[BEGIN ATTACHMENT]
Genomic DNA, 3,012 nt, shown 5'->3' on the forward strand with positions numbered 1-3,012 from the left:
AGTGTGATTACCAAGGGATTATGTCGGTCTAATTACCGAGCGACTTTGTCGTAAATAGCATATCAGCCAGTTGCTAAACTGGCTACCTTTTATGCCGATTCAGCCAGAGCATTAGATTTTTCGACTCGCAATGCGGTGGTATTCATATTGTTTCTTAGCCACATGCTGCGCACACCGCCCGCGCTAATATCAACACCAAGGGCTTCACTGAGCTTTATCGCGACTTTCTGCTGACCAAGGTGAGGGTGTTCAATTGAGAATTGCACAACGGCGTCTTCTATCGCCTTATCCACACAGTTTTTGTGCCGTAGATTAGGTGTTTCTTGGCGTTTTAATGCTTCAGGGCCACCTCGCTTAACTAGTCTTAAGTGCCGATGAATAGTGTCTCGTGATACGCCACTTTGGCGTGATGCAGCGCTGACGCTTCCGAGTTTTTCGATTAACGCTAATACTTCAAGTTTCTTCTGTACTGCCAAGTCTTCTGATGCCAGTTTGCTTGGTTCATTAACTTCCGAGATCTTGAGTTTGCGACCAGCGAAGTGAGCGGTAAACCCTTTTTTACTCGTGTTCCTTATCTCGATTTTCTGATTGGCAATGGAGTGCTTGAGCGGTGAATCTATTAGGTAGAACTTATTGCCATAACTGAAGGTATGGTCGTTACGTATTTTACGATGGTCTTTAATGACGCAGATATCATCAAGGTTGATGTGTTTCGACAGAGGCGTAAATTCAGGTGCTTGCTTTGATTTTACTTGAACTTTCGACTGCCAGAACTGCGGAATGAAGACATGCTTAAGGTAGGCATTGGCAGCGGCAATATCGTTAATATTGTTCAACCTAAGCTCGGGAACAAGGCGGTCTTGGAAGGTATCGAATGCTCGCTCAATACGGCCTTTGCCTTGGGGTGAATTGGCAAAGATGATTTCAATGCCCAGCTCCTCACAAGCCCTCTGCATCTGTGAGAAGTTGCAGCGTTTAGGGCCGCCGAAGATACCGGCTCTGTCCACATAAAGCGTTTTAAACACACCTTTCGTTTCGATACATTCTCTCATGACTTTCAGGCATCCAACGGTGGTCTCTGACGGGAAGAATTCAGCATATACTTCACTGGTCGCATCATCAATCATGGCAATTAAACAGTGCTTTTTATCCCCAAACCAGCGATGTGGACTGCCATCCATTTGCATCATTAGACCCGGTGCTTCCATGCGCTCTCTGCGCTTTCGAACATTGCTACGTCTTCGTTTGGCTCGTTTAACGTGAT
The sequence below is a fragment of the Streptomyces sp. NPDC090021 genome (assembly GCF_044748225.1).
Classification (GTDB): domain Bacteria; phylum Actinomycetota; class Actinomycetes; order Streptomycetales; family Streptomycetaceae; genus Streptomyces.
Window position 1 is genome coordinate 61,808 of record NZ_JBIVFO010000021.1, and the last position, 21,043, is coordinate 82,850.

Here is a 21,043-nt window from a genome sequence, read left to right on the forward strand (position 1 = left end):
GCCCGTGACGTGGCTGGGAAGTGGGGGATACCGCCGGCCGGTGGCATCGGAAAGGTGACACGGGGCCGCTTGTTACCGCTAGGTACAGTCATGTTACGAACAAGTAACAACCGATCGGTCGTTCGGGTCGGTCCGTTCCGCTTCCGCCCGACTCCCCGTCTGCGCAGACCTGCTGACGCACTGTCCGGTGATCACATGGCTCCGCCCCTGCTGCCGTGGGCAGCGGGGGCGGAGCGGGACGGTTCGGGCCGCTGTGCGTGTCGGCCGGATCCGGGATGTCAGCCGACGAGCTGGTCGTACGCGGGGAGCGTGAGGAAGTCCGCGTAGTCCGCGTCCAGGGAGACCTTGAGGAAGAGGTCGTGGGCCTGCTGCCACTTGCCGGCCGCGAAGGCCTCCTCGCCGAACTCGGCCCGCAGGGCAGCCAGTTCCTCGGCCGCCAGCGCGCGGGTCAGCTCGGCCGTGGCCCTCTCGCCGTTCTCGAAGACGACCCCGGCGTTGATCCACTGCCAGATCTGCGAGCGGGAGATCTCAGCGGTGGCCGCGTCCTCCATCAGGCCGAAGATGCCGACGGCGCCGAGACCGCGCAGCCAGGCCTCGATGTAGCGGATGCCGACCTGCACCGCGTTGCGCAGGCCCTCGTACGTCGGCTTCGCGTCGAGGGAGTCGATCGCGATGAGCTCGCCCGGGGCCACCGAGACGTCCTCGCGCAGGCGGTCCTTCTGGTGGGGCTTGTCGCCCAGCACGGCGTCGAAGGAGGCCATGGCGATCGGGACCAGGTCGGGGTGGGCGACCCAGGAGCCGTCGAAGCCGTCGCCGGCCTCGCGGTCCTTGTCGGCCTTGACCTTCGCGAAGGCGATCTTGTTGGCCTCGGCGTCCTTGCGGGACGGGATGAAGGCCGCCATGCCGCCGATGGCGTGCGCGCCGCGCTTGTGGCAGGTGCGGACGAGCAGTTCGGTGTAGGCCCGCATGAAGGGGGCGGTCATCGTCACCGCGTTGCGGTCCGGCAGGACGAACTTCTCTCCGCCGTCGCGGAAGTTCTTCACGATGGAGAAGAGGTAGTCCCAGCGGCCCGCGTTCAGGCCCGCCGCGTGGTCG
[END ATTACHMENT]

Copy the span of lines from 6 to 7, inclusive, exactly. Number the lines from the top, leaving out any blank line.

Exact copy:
Here is a 21,043-nt window from a genome sequence, read left to right on the forward strand (position 1 = left end):
GCCCGTGACGTGGCTGGGAAGTGGGGGATACCGCCGGCCGGTGGCATCGGAAAGGTGACACGGGGCCGCTTGTTACCGCTAGGTACAGTCATGTTACGAACAAGTAACAACCGATCGGTCGTTCGGGTCGGTCCGTTCCGCTTCCGCCCGACTCCCCGTCTGCGCAGACCTGCTGACGCACTGTCCGGTGATCACATGGCTCCGCCCCTGCTGCCGTGGGCAGCGGGGGCGGAGCGGGACGGTTCGGGCCGCTGTGCGTGTCGGCCGGATCCGGGATGTCAGCCGACGAGCTGGTCGTACGCGGGGAGCGTGAGGAAGTCCGCGTAGTCCGCGTCCAGGGAGACCTTGAGGAAGAGGTCGTGGGCCTGCTGCCACTTGCCGGCCGCGAAGGCCTCCTCGCCGAACTCGGCCCGCAGGGCAGCCAGTTCCTCGGCCGCCAGCGCGCGGGTCAGCTCGGCCGTGGCCCTCTCGCCGTTCTCGAAGACGACCCCGGCGTTGATCCACTGCCAGATCTGCGAGCGGGAGATCTCAGCGGTGGCCGCGTCCTCCATCAGGCCGAAGATGCCGACGGCGCCGAGACCGCGCAGCCAGGCCTCGATGTAGCGGATGCCGACCTGCACCGCGTTGCGCAGGCCCTCGTACGTCGGCTTCGCGTCGAGGGAGTCGATCGCGATGAGCTCGCCCGGGGCCACCGAGACGTCCTCGCGCAGGCGGTCCTTCTGGTGGGGCTTGTCGCCCAGCACGGCGTCGAAGGAGGCCATGGCGATCGGGACCAGGTCGGGGTGGGCGACCCAGGAGCCGTCGAAGCCGTCGCCGGCCTCGCGGTCCTTGTCGGCCTTGACCTTCGCGAAGGCGATCTTGTTGGCCTCGGCGTCCTTGCGGGACGGGATGAAGGCCGCCATGCCGCCGATGGCGTGCGCGCCGCGCTTGTGGCAGGTGCGGACGAGCAGTTCGGTGTAGGCCCGCATGAAGGGGGCGGTCATCGTCACCGCGTTGCGGTCCGGCAGGACGAACTTCTCTCCGCCGTCGCGGAAGTTCTTCACGATGGAGAAGAGGTAGTCCCAGCGGCCCGCGTTCAGGCCCGCCGCGTGGTCG